The third step is the transfer of the embryo into the uterine cavity. This is a painless procedure, and no anaesthetic is necessary. An ultrasound scan is performed to ensure the embryos are transferred into the correct place. A blood test will be performed to check for pregnancy 14 days after egg collection.

For whom is IUI recommended?

Although the pregnancy rates achieved with IUI are lower than those achieved with IVF, IUI is both less expensive and less invasive, so it is often attempted as a first fertility treatment. It is also recommended for unexplained infertility when the cause of infertility cannot be identified.

IUI is also recommended for women who are physically capable of conceiving and carrying a baby, but cannot fall pregnant through sexual intercourse, for a number of reasons, such male partner infertility or a same-sex partner. It is also recommended for women with minimal or mild endometriosis, and for those with ovulation problems.

Traditionally, IUI was recommended for male infertility, where the male partner is impotent or struggling with erectile dysfunction or is sterile. However, since the invention of Intra Cytoplasmic Sperm Injection (ICSI), many men with low sperm counts can have their own biological children. ICSI is a procedure like IVF, except that with ICSI a single sperm cell – the best available – is injected directly into the egg.

IUI with donor sperm is therefore now reserved for cases in which the male partner has no sperm cell production at all. Impregnation of a woman through IUI may also be used by women or men in same-sex partnerships who wish to produce children of their own. Single women may also choose to undergo IUI using donor sperm.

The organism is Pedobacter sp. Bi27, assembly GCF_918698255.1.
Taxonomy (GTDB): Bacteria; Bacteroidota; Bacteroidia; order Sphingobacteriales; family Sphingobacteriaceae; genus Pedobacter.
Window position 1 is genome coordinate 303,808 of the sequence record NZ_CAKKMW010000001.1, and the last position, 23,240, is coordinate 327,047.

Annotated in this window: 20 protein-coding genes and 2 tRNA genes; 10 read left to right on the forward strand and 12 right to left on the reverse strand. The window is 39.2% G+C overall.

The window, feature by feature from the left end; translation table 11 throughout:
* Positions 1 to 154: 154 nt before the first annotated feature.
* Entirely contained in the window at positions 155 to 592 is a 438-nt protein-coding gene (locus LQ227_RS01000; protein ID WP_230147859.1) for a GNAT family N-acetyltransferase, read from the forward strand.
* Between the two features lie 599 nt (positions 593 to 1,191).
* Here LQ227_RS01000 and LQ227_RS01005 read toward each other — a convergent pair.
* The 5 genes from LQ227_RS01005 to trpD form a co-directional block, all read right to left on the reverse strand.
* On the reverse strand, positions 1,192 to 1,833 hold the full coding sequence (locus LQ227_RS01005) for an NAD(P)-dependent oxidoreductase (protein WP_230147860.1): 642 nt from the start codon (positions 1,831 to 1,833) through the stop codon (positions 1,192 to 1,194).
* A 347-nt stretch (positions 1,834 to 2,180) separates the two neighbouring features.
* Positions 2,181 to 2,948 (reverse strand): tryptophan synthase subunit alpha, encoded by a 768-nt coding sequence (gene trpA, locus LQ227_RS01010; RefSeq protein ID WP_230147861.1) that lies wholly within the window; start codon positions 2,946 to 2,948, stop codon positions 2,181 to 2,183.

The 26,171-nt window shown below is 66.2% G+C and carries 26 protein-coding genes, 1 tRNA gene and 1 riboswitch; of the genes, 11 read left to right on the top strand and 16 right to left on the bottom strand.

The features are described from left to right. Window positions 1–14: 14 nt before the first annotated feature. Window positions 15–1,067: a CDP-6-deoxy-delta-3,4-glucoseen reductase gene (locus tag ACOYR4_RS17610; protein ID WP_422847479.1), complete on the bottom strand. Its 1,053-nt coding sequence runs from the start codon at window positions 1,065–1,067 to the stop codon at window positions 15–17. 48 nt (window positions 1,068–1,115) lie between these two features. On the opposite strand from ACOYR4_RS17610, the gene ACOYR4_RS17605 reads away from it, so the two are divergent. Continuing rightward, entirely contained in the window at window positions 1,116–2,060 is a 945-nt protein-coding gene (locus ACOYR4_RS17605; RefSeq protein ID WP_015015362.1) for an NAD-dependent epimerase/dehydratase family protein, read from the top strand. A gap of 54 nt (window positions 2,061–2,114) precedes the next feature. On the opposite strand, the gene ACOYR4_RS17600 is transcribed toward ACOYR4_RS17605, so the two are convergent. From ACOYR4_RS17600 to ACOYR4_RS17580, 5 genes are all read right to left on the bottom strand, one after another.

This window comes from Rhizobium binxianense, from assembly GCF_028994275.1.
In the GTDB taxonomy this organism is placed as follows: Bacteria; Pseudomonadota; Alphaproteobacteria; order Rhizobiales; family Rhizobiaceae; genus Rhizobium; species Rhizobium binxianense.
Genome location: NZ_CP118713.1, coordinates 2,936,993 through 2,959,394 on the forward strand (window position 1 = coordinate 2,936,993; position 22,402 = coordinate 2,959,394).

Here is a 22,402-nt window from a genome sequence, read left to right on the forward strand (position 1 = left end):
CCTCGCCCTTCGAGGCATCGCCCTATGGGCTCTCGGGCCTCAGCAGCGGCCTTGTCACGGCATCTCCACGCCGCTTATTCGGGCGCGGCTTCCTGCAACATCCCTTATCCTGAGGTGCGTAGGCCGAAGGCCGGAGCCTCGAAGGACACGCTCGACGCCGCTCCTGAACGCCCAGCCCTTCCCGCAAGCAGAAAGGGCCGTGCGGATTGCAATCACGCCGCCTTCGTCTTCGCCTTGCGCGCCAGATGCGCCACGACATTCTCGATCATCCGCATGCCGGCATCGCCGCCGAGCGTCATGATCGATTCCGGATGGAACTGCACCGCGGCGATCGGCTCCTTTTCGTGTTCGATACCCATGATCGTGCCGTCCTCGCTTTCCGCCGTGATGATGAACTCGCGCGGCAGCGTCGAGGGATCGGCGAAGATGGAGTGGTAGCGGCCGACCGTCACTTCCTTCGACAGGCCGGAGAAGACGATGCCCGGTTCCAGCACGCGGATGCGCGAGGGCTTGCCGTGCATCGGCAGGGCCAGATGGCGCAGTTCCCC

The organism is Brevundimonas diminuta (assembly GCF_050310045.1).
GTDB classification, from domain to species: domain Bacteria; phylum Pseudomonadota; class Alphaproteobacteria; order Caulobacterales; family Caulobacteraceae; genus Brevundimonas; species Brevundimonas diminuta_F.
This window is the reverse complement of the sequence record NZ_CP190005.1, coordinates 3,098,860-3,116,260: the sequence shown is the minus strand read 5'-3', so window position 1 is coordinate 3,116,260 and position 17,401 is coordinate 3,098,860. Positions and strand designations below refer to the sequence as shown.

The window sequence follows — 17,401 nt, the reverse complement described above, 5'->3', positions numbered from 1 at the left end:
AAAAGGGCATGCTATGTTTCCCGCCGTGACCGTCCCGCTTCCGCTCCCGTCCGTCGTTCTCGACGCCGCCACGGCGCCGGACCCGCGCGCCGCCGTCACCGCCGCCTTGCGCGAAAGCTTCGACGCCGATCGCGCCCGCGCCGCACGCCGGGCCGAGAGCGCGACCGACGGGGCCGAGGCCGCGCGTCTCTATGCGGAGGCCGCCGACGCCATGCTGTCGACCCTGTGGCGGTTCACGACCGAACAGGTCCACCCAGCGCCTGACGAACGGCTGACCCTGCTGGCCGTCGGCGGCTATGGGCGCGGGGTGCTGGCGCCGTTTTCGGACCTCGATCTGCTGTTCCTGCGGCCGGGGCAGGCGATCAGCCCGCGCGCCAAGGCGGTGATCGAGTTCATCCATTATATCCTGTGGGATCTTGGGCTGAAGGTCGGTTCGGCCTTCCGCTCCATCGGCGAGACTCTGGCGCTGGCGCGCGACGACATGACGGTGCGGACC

IUI success rates

Pregnancy rates achieved with IUI are lower than those achieved with IVF, but IUI is a fairly quick, simple, safe and affordable procedure, compared to other fertility treatments such as IVF.

The Cape Fertility is proud of its average success rates for IUI with partner sperm at 12 to 15%, and at 24% for IUI with donor sperm. Bear in mind that the success rates depend on many factors – with the most important being the age of the woman having treatment.

For whom is IVF recommended?

Some of the fertility challenges IVF is normally indicated for include damaged or blocked fallopian tubes, severe endometriosis, advanced maternal age, decreased ovarian function, low ovarian reserve, severe male infertility including impaired sperm function or production, and unexplained infertility.

IVF success rates

IVF treatment has a great success rate. It must be remembered, however, that the success rates depend on many factors, particularly the age of the female partner and the fertility clinic chosen.

The most crucial factor in determining the success of IVF is the age of the woman having treatment. In a 25-year-old woman an in vitro fertilization cycle may have a 60% success rate with blastocyst transfer compared with a 40-year-old woman having a 10% success rate with IVF. It is also important to realise that, in many cases, more than one IVF cycle is required to achieve a pregnancy.

Dr Sulaiman Heylen

Dr Sulaiman Heylen is an Obstetrician & Gynaecologist and a subspecialist in reproductive medicine. He is one of four specialists at the Cape Fertility Clinic in Claremont and works at Life Kingsbury Hospital.

He introduced the use of TESA (Testicular Sperm Aspiration) and ESA (Epidydimal Sperm Aspiration). Dr Heylen was the first to perform laparoscopic tubal re-anastomosis in South Africa. With the embryology team of Cape Fertility Clinic, he had the first Pre-implantation Genetic Diagnosis (PGD) pregnancy in 2003. He devotes himself to the further development

T          +27 (0)21 685 0336

E          nazeema@capefertility.co.za

W         www.capefertility.co.za

Dr Sulaiman Heylen, Specialist in Reproductive Medicine:  MD (KUL), Obs&Gyn (KUL), Reprod Med, ECRES.